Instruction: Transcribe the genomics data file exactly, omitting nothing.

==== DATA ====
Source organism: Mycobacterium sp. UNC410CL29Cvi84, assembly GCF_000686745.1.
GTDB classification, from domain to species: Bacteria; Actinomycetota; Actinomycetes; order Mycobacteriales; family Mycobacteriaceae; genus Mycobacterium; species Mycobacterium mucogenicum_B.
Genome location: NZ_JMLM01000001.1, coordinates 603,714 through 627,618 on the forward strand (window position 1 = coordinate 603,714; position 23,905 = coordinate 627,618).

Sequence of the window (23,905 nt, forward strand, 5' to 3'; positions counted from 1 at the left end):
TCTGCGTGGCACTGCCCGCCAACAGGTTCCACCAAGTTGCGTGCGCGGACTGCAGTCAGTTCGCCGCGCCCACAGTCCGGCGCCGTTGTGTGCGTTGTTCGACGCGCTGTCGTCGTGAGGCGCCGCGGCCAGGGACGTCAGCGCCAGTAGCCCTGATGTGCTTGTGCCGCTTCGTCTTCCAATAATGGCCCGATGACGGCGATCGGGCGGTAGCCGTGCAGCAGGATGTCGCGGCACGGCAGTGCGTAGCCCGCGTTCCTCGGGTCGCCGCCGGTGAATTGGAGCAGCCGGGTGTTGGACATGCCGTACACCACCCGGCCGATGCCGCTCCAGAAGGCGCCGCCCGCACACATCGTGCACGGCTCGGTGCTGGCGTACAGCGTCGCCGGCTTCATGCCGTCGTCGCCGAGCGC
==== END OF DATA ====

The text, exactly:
Source organism: Mycobacterium sp. UNC410CL29Cvi84, assembly GCF_000686745.1.
GTDB classification, from domain to species: Bacteria; Actinomycetota; Actinomycetes; order Mycobacteriales; family Mycobacteriaceae; genus Mycobacterium; species Mycobacterium mucogenicum_B.
Genome location: NZ_JMLM01000001.1, coordinates 603,714 through 627,618 on the forward strand (window position 1 = coordinate 603,714; position 23,905 = coordinate 627,618).

Sequence of the window (23,905 nt, forward strand, 5' to 3'; positions counted from 1 at the left end):
TCTGCGTGGCACTGCCCGCCAACAGGTTCCACCAAGTTGCGTGCGCGGACTGCAGTCAGTTCGCCGCGCCCACAGTCCGGCGCCGTTGTGTGCGTTGTTCGACGCGCTGTCGTCGTGAGGCGCCGCGGCCAGGGACGTCAGCGCCAGTAGCCCTGATGTGCTTGTGCCGCTTCGTCTTCCAATAATGGCCCGATGACGGCGATCGGGCGGTAGCCGTGCAGCAGGATGTCGCGGCACGGCAGTGCGTAGCCCGCGTTCCTCGGGTCGCCGCCGGTGAATTGGAGCAGCCGGGTGTTGGACATGCCGTACACCACCCGGCCGATGCCGCTCCAGAAGGCGCCGCCCGCACACATCGTGCACGGCTCGGTGCTGGCGTACAGCGTCGCCGGCTTCATGCCGTCGTCGCCGAGCGC